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VS2008 C++ memory leaks and how to fix them

My appln crashes with access violation error with error message relating to string overwriting etc.This has led me to start looking into memory leaks in my program. For this, I tried using various QA test packages, but have not had much success. The main reason is that with one of them the QA program itself crashes when performing memory checks, probably due to the memory overwriting. Another package I tried does not crash but is not really helpful.
I want to have brainstorm session with someone who has first hand experience of dealing with this kind of problems. For this, I can do a GoToMeeting demonstration session.
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CPlusPlusMemoryAuthor Commented:
Same here..
A similar question was just raised today. So, I'll repeat the part especially for "access violation".

>> memory leaks
- the easiest of the memory issues to debug

>> access violation
- the hardest of the memory issues to debug

I used Parasoft C++ Insure++ program that literally savded a couple of projects. Given the quality of Insure++, and their staying power in industry, I recommend them. And they will give you a free trial with technical support which will help you greatly.

Insure++ does much more than find memory leaks in real-time runs of your program.

It is the dynamic run-time detection of memory issues that is of importance. You run the program, and it spits out memory issues. If running a real-time application, then you can instrument just a piece at a time, or set up a simulation to allow for non-real-time dynamic checking. For details, give them a call.

Parasoft also has an extensive automated Unit Test and System Regression Testing Suite which you may also be interested in.

There is also Rationale Purify
which is a competitor of Insure++. It went out of favor at my company in the mid 90's when compared with Insure++; but since then, Purify was bought up by IBM, so perhaps, as part of the IBM "Rationale" line, it has improved.
does the app crash both in debug and release? can you show pictures of the crash? can you go into the debugger when there is a crash?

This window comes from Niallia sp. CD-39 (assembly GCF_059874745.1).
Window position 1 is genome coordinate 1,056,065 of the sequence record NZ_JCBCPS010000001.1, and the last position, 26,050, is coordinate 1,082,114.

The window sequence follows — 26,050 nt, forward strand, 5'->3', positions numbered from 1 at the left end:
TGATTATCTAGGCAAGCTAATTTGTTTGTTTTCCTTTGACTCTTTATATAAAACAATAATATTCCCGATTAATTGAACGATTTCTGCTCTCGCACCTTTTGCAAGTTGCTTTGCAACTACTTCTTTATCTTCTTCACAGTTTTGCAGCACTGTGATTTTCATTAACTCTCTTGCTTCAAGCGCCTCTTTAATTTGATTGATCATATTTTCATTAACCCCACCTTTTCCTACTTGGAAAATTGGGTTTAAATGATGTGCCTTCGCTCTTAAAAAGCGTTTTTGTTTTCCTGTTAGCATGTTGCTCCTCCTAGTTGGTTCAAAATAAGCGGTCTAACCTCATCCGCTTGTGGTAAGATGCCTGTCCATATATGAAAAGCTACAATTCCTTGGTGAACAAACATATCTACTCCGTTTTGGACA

generally access violation is always pointer related error and it is only hard to debug if a valid pointer was corrupted by some other not related action, for example by a writing beyond array boundaries or by using a pointer to local variable after scope has closed. in all other cases the crash should show you exactly where a pointer was null or invalid when analysing it in the debugger.

your 'relating to string overwriting' errors are typical errors when you have a class with string members and a pointer to an instance of the class which is null or invalid. then all normal string operations called for the members would crash because the internal pointers of string class are invalid as well.

memory leaks normally is a quite different problem and normally not related to access violations.



is it managed or unmanaged c++ ?
Before spending lots of money on expensive C++ analysis tools, first try using the memory checking APIs that are already built in to Visual Studio.

To enable memory tracking:

int nOldState = _CrtSetDbgFlag(_CRTDBG_REPORT_FLAG);

This checks the entire memory heap for corruption on every malloc/free/new/delete operation.  It is slow but thorough.   Upon detecting corruption it reports the name of the offending source code file and the line number.

At the end of the program call _CrtDumpMemoryLeaks() to get a list of leaked memory locations and the source code line numbers where they were allocated.

You will need to perform a Debug build to gain access to the Crt functions.  For details see http://msdn.microsoft.com/en-us/library/1666sb98.aspx and http://msdn.microsoft.com/en-us/library/974tc9t1.aspx
The first step is to find the source of problem, in this case the Access Violation. Put a break (Debug->Exception->Win32 Exceptions->Access violation) and check the call stack.

Don't put leaks in your code!!! use smart pointer and std::string.
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